Wallabies heap woe on Springboks
July 24, 2010
Australia's James O'Connor is wrapped up by the Springboks' defence
© Getty Images
Australia opened their Tri-Nations account with an impressive 30-13 victory over South Africa at the Suncorp Stadium in Brisbane.
Tries from winger Drew Mitchell and scrum-half Will Genia proved decisive, with a resurgent Matt Giteau weighing in with 15 points with the boot in a highly-entertaining clash. The Springboks' indiscipline returned to haunt them with yellow cards for centre Jacque Fourie and prop BJ Botha, but they rallied late in the game with tries from Fourie and prop Gurthro Steenkamp. However, the Walllabies, who also lost fly-half Quade Cooper to a second-half sin-binning, held on to notch a deserved victory built on superior pace and intensity that sees South Africa return home without a point from their opening three Tri-Nations clashes.
The game did not begin well for the Springboks with their indiscipline proving their downfall again as it was in their recent back-to-back defeats to New Zealand. A reckless tackle from Fourie on Wallabies No.8 Richard Brown was spotted by the assistant referee and he was subsequently shown a yellow card by referee George Clancy with just two minutes on the clock. Replays showed the Bok centre had lifted his man dropped him head first into the turf, leaving Clancy with little choice but to sanction the visitors and reduce them to 14-men for the third successive game.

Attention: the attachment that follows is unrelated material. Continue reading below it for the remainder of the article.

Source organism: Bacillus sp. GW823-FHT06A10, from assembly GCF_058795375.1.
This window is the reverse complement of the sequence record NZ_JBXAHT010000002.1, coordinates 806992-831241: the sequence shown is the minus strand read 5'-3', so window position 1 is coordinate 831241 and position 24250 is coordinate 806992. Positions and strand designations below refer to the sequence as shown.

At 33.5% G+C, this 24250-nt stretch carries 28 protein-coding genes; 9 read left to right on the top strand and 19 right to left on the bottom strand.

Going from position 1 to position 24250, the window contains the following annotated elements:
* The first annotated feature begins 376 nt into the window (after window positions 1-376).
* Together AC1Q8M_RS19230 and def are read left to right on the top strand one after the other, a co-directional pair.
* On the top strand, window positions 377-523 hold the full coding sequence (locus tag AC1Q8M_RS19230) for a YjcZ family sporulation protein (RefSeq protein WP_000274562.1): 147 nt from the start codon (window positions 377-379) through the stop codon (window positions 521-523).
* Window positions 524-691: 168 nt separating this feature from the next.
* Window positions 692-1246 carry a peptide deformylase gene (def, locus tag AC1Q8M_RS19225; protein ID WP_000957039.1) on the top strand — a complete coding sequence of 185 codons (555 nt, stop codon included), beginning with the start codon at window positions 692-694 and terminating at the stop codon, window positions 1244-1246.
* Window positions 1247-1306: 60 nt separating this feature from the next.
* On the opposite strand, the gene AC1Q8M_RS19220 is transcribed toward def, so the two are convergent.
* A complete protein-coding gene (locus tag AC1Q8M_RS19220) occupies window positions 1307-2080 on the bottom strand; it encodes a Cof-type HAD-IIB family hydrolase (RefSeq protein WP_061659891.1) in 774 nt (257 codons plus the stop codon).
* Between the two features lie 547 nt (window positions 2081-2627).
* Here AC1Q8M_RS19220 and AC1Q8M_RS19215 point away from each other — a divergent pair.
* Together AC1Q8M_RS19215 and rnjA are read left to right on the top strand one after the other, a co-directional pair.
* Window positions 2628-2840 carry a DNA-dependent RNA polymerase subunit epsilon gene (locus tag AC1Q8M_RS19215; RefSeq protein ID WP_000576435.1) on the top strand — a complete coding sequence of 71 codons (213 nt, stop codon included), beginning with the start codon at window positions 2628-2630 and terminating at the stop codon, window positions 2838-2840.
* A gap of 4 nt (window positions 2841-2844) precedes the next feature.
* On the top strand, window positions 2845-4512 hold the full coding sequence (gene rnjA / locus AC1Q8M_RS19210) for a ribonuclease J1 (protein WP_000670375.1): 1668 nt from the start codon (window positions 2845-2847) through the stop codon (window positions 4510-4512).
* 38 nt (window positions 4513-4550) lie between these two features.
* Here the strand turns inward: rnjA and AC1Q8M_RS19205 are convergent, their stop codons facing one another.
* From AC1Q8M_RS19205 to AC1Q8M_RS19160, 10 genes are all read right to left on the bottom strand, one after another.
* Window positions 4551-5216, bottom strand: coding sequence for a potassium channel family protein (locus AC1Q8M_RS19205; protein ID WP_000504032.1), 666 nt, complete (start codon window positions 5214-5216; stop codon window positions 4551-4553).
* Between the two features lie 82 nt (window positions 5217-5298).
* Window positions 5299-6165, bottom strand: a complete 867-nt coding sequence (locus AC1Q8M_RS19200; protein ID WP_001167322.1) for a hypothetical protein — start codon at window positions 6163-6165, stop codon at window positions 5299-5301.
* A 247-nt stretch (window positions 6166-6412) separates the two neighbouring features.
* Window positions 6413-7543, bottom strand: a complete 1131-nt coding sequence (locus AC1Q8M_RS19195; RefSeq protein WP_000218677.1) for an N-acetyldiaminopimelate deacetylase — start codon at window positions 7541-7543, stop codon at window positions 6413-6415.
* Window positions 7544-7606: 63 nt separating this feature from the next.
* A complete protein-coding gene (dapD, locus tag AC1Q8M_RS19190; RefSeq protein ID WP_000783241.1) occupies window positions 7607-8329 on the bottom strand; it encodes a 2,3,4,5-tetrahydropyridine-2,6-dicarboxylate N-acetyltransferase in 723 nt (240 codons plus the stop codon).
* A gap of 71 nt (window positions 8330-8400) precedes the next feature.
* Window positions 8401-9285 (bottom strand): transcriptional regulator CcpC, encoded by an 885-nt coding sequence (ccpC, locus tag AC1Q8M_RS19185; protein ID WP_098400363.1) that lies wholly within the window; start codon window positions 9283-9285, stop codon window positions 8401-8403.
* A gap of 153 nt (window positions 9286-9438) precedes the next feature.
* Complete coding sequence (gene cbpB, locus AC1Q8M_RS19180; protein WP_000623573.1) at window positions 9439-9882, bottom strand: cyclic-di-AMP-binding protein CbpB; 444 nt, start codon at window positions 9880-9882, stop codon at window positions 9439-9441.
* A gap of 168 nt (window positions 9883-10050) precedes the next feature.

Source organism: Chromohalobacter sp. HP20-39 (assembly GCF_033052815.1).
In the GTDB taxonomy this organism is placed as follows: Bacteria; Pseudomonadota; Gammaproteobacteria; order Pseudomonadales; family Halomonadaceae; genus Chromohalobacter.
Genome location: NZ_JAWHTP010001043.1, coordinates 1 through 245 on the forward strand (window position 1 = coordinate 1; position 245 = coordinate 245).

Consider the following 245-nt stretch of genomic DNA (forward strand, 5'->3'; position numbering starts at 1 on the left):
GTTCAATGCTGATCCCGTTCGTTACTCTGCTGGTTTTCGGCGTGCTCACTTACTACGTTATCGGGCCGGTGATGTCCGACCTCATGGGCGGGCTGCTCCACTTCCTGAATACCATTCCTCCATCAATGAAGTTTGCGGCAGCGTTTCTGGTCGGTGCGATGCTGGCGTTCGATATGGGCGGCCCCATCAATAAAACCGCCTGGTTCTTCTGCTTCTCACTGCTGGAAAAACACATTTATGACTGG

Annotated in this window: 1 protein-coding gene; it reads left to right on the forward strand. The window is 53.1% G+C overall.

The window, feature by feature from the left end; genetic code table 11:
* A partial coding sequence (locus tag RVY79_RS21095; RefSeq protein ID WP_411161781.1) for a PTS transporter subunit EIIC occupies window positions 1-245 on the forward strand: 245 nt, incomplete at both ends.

The Wallabies looked to capitalise by stretching the South African defence but they lacked the precision to make their numbers count, while the Boks bravely attempted to match their rivals' commitment to a fast and expansive game.
Springboks fly-half Morne Steyn was short with an adventurous drop goal attempt as the visitors looked to make the most of their territorial dominance and it looked as if they would escape unscathed in Fourie's absence until Giteau landed a long-range penalty to open the scores. Loose-head Benn Robinson and wing James O'Connor then combined to butcher an opening created by an electric break from Genia and an infringement at the breakdown allowed Steyn to level things up with his first penalty of the game. But a rare error from Springboks wing Bryan Habana handed the Wallabies great field position soon after and a penalty against the speedster allowed Giteau to land his second penalty.
Wallabies skipper Rocky Elsom was the next to cut a great line through the Springboks and the flanker powered into the 22 where some desperate defence held the home side up. A sustained spell of pressure eventually saw O'Connor denied in the corner by a great tackle from Habana but play was called back for an earlier penalty against the Boks that Giteau slotted to extend his side's lead.
A huge tackle from Wallabies centre Rob Horne on Fourie underlined the physical nature of the game but the Boks were undeterred with No.8 Pierre Spies and fullback Zane Kirchner going close only to see the hosts scramble the ball away. Instead it was the Wallabies who kept the scoreboard ticking over with Giteau making it four from four.
The Boks raised their game again as the half drew to a close with flankers Ryan Kankowski and Schalk Burger combining well to create an opening for Habana, who was hauled down just short by a great try-saving tackle from Wallabies flanker David Pocock. The effort was typical of the kind of commitment shown throughout the game by the Western Force openside on his way to the man of the match honour. But he was guilty of a penalty at the ensuing breakdown and the Boks gambled by opting for a scrum - a decision they would later regret with Pocock again the thorn in their side in a massive turning point in the match.